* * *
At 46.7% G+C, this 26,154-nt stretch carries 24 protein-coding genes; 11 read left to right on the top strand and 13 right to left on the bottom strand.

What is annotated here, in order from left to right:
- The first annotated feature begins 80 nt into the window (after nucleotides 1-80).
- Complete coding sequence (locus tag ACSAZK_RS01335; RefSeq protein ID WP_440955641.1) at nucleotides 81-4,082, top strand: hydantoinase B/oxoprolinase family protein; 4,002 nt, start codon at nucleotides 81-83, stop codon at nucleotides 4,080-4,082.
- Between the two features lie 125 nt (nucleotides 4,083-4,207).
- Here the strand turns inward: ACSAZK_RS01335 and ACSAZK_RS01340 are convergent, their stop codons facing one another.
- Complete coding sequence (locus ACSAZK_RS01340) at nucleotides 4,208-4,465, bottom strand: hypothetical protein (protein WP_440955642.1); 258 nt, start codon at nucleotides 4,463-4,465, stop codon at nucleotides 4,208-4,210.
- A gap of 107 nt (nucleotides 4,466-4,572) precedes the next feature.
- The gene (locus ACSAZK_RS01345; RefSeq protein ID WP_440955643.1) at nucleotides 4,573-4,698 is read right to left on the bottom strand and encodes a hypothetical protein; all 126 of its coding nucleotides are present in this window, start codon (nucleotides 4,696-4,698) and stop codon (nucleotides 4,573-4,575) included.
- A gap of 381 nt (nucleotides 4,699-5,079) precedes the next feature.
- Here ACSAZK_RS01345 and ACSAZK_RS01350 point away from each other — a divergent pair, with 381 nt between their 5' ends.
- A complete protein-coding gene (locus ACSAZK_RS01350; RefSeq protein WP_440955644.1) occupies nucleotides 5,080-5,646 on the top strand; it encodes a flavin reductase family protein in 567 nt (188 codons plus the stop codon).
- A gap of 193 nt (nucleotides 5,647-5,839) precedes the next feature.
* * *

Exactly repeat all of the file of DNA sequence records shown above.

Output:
At 46.7% G+C, this 26,154-nt stretch carries 24 protein-coding genes; 11 read left to right on the top strand and 13 right to left on the bottom strand.

What is annotated here, in order from left to right:
- The first annotated feature begins 80 nt into the window (after nucleotides 1-80).
- Complete coding sequence (locus tag ACSAZK_RS01335; RefSeq protein ID WP_440955641.1) at nucleotides 81-4,082, top strand: hydantoinase B/oxoprolinase family protein; 4,002 nt, start codon at nucleotides 81-83, stop codon at nucleotides 4,080-4,082.
- Between the two features lie 125 nt (nucleotides 4,083-4,207).
- Here the strand turns inward: ACSAZK_RS01335 and ACSAZK_RS01340 are convergent, their stop codons facing one another.
- Complete coding sequence (locus ACSAZK_RS01340) at nucleotides 4,208-4,465, bottom strand: hypothetical protein (protein WP_440955642.1); 258 nt, start codon at nucleotides 4,463-4,465, stop codon at nucleotides 4,208-4,210.
- A gap of 107 nt (nucleotides 4,466-4,572) precedes the next feature.
- The gene (locus ACSAZK_RS01345; RefSeq protein ID WP_440955643.1) at nucleotides 4,573-4,698 is read right to left on the bottom strand and encodes a hypothetical protein; all 126 of its coding nucleotides are present in this window, start codon (nucleotides 4,696-4,698) and stop codon (nucleotides 4,573-4,575) included.
- A gap of 381 nt (nucleotides 4,699-5,079) precedes the next feature.
- Here ACSAZK_RS01345 and ACSAZK_RS01350 point away from each other — a divergent pair, with 381 nt between their 5' ends.
- A complete protein-coding gene (locus ACSAZK_RS01350; RefSeq protein WP_440955644.1) occupies nucleotides 5,080-5,646 on the top strand; it encodes a flavin reductase family protein in 567 nt (188 codons plus the stop codon).
- A gap of 193 nt (nucleotides 5,647-5,839) precedes the next feature.